Kitimat RCMP searching for man wanted on several warrants province-wide

Jones is described as a five-foot 10-inches Caucasian man, with blond hair and blue eyes.

That’s Houston physician Dr. Stefanie Steel receiving her first dose of the Pfizer vaccine Jan. 19, 2021 from RN nurse manager Cindy Cockle. (Northern Health photo)
First Houston vaccinations take place

Long term care residents, health care workers on list

Administering naloxone to a person experiencing a benzo-related overdose event won’t help. Naloxone is used to neutralize opioids. (Jenna Hauck/The Progress file photo)
Northern Health warning drug users of potential benzo contamination

The drug does not respond to naloxone, and is being included in street drugs

COVID-19 exposure reported at Houston Secondary. (Houston Today photo)
COVID-19 exposure reported at Houston Secondary School

Self-monitoring for symptoms encouraged

Maj.-Gen. Dany Fortin, vice-president of logistics and operations at the Public Health Agency of Canada, speaks at a news conference on the COVID-19 pandemic in Ottawa, on Friday, Jan. 15, 2021. THE CANADIAN PRESS/Justin Tang
B.C. records 500 new COVID-19 cases Wednesday, 14 deaths

Outbreak at Surrey Pretrial jail, two more in health care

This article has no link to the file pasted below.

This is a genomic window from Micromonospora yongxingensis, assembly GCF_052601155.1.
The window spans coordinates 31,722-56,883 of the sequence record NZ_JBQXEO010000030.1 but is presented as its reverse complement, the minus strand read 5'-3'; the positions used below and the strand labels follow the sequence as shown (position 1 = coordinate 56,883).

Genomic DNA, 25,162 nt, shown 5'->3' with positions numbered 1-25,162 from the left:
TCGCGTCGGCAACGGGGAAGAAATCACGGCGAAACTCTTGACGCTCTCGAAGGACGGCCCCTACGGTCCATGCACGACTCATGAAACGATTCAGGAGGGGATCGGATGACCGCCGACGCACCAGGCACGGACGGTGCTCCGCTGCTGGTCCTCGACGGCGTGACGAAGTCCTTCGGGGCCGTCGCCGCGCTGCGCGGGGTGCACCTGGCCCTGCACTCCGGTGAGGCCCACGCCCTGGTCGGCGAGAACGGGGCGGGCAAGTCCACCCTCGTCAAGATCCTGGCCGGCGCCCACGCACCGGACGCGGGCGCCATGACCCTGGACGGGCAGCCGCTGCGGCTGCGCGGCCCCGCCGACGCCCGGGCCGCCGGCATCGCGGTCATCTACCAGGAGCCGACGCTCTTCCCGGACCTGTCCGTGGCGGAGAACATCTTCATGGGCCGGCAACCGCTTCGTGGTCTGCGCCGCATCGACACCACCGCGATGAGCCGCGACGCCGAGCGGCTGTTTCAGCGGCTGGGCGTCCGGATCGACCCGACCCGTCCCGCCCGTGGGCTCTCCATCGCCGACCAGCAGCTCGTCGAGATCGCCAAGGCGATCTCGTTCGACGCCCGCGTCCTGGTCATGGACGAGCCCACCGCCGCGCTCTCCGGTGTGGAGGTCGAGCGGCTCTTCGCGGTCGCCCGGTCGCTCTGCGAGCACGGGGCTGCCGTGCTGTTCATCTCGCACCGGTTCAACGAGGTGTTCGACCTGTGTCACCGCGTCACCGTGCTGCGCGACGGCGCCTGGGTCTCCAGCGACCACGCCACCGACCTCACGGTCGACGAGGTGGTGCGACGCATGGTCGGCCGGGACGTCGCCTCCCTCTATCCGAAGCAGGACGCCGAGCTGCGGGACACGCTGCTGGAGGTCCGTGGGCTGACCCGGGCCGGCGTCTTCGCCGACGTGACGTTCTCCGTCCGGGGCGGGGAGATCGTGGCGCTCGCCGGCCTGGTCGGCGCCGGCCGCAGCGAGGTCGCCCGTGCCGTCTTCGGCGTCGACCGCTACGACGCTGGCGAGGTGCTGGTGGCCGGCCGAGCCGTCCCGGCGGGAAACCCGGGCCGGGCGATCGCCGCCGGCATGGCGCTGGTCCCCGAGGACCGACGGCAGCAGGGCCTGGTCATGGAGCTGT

(Pxhere)
B.C. nurse suspended after using Tensor bandage to trap long-term care patient in room

Susan Malloch voluntarily agreed to a three-day suspension of her certificate of registration

Abbotsford’s Skully White (left), who donated his kidney in December, has started a campaign to find other recipients and donors. The first candidate is retired police officer Gavin Quon. White owns and operates a hotdog stand, Lullys Food Experience, out of the Abbotsford Canadian Tire parking lot. (Facebook photo)
After donating his kidney, Abbotsford hotdog king starts donor campaign

Skully White donated his kidney to customer Tim Hiscock in December

Toronto-based director Michelle Latimer was recently scrutinized after years of claiming she was of Algonquin and Metis descent. (CANADIAN PRESS/Chris Young)
Haida activist calls for hefty fines, jail time against those who claim to be Indigenous

Filmmaker Tamara Bell proposing the Indigenous Identity Act – to dissuade ‘Indigenous identity theft’

(File)
Man allegedly bites Vancouver cop during arrest for outstanding warrant

The officer was treated in hospital for the bite wounds

(File Photo)
Interior Health says COVID positivity rates in Fernie area actually 10-12%

IH say the rates are not as high as previously claimed by the region’s top doctor

Black bear cubs Athena and Jordan look on from their enclosure at the North Island Wildlife Recovery Association in Errington, B.C., on July 8, 2015. Conservation Officer Bryce Casavant won the hearts of animal lovers when he opted not to shoot the baby bears in July after their mother was destroyed for repeatedly raiding homes near Port Hardy, B.C. THE CANADIAN PRESS/Chad Hipolito
Supreme Court quashes review of B.C. conservation officer who refused to euthanize bears

Bryce Casavant was dismissed from his job for choosing not to shoot the cubs in 2015

Francina Mettes and Thomas Schouten with the 200-page document they submitted in December of 2018. (Travis Paterson/News Staff)
Dutch man, 94, facing unwanted trip home can stay in B.C. with wife of 45 years

Immigration offices cuts red tape so couple of 45 years can stay together in Victoria area

Most Read